Fascinating Patterns from the SPFBO 2016 Competition

Honestly! Who’d be a fantasy book reviewer?

Day in, day out, reviewing endless narratives from a single literary genre, ducking the infinite queries from enthusiastic independent authors and then …Wham!

Just when you’ve established a workable regime, you’re suddenly enlisted in some bizarre, year-long competition, obliged to score thirty books you had no desire to read, books that are dragging you away from the ones you’d set your heart on.

But, I guess the view is very different from the other side of the mirror.

I came across Mark Lawrence’s Self Published Fantasy Blog Off (SPFBO) back in 2016, completely by chance. Because I like Mark’s books and I wanted to support what he was doing, I submitted two books on a bit of a whim (FIONN: DEFENCE OF RÁTH BLÁDHMA and LIATH LUACHRA: THE GREY ONE) and promptly forgot about it. Generally speaking, I’m not a fantasy writer so much as a writer of Irish mythological fiction. This contains substantial elements of fantasy so my books occasionally get lumped into the ‘fantasy’ category but it’s by no means a perfect fit. [Please note, Amazon – your categories need work!]

I intentionally refrain from spending too much time online so it was several days after the announcement was made before I found out that FIONN: DEFENCE OF RÁTH BLÁDHMA had been selected as a finalist and only then because a fan of the FIONN series alerted me (cheers, Gary!).

As a slightly abstract finalist however, it’s been quite interesting to watch the competition unfurl. At first, I’d occasionally drift over to Mark Lawrence’s website to see how/if things were progressing. Later of course, the twitter account I’d set up to facilitate our annual Celtic Mythology Short Story Competition was hijacked by fellow SPFBO authors (you know who you are, you bastards!) obliging me to spend many hours of unproductive activity gigging over my keyboard like an inbred teen.

Meanwhile, back in reality, far away from the land of publishing, my alter-ego – mild-mannered concept designer and strategic analyst Brian O’Sullivan – couldn’t help but notice some interesting patterns that related to the particular dynamics of this unique competition. He’s done his best to summarise these below.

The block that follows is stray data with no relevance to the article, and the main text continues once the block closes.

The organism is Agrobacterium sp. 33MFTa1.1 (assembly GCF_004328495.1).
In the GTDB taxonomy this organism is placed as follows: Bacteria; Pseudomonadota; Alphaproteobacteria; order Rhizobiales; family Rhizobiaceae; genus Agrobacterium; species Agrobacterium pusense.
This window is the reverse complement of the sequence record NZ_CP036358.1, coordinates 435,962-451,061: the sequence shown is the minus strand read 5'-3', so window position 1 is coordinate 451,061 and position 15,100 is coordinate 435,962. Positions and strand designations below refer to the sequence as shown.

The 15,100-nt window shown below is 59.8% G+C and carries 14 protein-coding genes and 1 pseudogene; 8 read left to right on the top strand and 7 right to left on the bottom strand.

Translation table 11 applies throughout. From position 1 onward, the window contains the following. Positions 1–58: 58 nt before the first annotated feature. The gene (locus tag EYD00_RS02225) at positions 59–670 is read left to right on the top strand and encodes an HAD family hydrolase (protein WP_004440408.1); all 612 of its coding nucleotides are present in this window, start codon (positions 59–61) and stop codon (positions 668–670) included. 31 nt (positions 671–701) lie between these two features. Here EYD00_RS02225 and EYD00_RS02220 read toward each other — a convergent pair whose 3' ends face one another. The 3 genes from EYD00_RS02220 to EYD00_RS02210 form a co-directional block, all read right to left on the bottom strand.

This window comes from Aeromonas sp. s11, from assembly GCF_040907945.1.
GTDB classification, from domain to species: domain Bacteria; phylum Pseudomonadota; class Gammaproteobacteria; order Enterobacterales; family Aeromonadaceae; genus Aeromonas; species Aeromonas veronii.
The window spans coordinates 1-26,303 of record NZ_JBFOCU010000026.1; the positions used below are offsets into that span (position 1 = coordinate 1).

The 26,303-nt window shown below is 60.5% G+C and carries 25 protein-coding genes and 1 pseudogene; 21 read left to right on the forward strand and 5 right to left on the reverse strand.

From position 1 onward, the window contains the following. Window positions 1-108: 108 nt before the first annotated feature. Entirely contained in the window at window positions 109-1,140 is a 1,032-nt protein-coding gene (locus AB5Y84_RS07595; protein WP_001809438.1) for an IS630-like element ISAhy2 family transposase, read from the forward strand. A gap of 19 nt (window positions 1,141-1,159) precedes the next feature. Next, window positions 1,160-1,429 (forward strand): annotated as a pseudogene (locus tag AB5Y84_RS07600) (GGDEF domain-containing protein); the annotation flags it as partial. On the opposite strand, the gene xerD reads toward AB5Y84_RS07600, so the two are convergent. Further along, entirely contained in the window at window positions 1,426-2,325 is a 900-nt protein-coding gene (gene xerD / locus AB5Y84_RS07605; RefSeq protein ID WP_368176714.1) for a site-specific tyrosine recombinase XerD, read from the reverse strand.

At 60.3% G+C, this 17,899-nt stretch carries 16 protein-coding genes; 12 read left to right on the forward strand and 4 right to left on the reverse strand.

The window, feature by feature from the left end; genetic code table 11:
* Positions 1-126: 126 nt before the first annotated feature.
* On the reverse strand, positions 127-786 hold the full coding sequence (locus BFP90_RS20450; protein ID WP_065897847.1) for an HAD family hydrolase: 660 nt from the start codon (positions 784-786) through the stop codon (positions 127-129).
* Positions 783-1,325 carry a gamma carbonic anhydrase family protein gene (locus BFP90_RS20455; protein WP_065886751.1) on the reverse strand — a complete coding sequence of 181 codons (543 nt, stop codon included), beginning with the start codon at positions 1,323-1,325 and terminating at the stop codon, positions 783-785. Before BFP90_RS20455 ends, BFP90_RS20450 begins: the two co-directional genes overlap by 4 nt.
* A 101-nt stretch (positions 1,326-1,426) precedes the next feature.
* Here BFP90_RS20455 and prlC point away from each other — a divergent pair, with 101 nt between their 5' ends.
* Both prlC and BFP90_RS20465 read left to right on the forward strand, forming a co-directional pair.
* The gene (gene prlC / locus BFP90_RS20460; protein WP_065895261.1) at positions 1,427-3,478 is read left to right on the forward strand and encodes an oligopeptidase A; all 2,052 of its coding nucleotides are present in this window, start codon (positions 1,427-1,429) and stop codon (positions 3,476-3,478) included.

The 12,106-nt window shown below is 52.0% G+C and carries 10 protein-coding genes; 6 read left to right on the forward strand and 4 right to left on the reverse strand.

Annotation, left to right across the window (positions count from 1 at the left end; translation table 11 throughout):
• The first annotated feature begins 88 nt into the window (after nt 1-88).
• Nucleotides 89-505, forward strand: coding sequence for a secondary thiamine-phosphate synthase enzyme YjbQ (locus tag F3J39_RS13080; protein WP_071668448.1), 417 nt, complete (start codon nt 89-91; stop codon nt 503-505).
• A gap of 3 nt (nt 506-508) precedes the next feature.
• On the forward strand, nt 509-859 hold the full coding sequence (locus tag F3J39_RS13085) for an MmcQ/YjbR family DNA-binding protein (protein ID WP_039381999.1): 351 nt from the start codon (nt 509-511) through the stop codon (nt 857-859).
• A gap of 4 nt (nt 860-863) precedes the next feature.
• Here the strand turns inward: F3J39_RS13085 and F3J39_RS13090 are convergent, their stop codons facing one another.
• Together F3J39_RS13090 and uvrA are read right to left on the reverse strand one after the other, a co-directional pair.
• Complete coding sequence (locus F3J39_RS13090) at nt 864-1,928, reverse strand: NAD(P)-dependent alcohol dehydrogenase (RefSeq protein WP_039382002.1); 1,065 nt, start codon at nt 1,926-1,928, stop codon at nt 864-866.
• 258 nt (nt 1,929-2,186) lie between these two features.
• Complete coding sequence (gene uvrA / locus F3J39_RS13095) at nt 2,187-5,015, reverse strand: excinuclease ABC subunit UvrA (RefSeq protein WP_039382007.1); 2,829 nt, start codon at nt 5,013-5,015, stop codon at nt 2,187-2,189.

The diversity of reviewer tastes:

One characteristic that’s immediately obvious with the SPFBO is the diversity of reading tastes amongst the reviewers. One reviewer might absolutely LOVE a book, others might hate it. Others again might be all a bit …’meh’ about it.

That’s all completely natural of course and yet this characteristic wasn’t immediately obvious during the initial phase of the competition. At that point, the finalists and semi-finalists are still being chosen and the reviews produced tend to be mini-reviews so it’s hard to get a real feel for a reviewer’s taste. I became aware of the characteristic only because I had two books in the mix and the one which I’d thought the strongest contender (LIATH LUACHRA: THE GREY ONE) fell at the very first hurdle whereas FIONN: DEFENCE OF RÁTH BLÁDHMA ended up being the second book selected as a finalist. Both initial assessment/ reviews were carried out by different reviewers (Bookworm Blues and Bibliosanctum) so it was enough to get me thinking.

In the final phase of the SPFBO, once the three hundred contenders had been reduced to ten and the scores started to appear on Mark’s spreadsheet, the diversity of review blogger taste became far more visible. As the competition progressed, it was interesting to watch some books like THE GREY BASTARDS, PATH OF FLAMES and LARCOUT receive remarkably consistent scores whereas others like OUTPOST, PATERNUS or ASSASSIN’S CHARGE seemed to experience a much wider fluctuation, depending on the individual tastes of the reviewer. Interestingly, if you look at the score detail a bit more closely, you can actually see how some review blogs have quite a narrowly defined spectrum of what they like whereas others are far broader. Occasionally, this can be explained by the fact that some review blogs have a number of different SPFBO reviewers but this wasn’t always the case. Bring human, there’s also a genuine possibility of reviewers being influenced by the scores of their peers but, in fairness, any incidence of this appeared low (if at all).